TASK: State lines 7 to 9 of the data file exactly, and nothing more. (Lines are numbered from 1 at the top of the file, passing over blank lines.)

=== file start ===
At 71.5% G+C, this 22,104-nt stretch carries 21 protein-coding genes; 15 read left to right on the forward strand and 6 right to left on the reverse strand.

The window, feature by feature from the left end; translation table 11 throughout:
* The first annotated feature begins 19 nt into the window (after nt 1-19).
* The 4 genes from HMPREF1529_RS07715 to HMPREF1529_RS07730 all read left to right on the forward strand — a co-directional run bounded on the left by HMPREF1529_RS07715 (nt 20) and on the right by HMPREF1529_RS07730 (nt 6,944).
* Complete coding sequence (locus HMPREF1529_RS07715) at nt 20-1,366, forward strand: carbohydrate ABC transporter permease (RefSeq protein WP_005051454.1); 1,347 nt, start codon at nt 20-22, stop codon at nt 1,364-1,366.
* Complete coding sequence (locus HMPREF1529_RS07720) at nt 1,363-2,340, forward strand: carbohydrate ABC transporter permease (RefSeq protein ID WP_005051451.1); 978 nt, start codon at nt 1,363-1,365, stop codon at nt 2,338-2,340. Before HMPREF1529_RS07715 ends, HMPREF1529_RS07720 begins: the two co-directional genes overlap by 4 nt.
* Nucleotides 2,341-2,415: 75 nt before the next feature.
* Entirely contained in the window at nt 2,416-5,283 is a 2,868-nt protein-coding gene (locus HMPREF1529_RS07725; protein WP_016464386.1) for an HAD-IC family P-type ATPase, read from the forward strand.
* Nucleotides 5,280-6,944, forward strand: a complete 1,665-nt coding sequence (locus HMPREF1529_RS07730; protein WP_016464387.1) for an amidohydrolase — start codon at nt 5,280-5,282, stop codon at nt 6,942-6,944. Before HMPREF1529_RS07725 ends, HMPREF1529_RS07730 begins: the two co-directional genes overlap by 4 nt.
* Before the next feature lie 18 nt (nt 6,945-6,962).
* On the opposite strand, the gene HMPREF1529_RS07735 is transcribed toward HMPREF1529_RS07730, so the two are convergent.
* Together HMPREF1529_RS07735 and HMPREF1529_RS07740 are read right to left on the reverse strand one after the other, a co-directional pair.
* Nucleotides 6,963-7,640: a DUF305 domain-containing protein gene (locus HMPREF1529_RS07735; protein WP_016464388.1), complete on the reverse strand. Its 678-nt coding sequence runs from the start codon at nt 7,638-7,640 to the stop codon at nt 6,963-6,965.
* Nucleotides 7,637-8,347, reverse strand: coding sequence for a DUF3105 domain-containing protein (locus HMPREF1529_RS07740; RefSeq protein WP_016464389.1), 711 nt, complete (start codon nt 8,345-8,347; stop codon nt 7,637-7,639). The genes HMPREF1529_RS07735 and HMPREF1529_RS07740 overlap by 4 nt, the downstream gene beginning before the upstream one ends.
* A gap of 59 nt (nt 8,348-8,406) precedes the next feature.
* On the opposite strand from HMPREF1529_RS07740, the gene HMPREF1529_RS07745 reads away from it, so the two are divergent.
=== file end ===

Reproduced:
* Nucleotides 2,341-2,415: 75 nt before the next feature.
* Entirely contained in the window at nt 2,416-5,283 is a 2,868-nt protein-coding gene (locus HMPREF1529_RS07725; protein WP_016464386.1) for an HAD-IC family P-type ATPase, read from the forward strand.
* Nucleotides 5,280-6,944, forward strand: a complete 1,665-nt coding sequence (locus HMPREF1529_RS07730; protein WP_016464387.1) for an amidohydrolase — start codon at nt 5,280-5,282, stop codon at nt 6,942-6,944. Before HMPREF1529_RS07725 ends, HMPREF1529_RS07730 begins: the two co-directional genes overlap by 4 nt.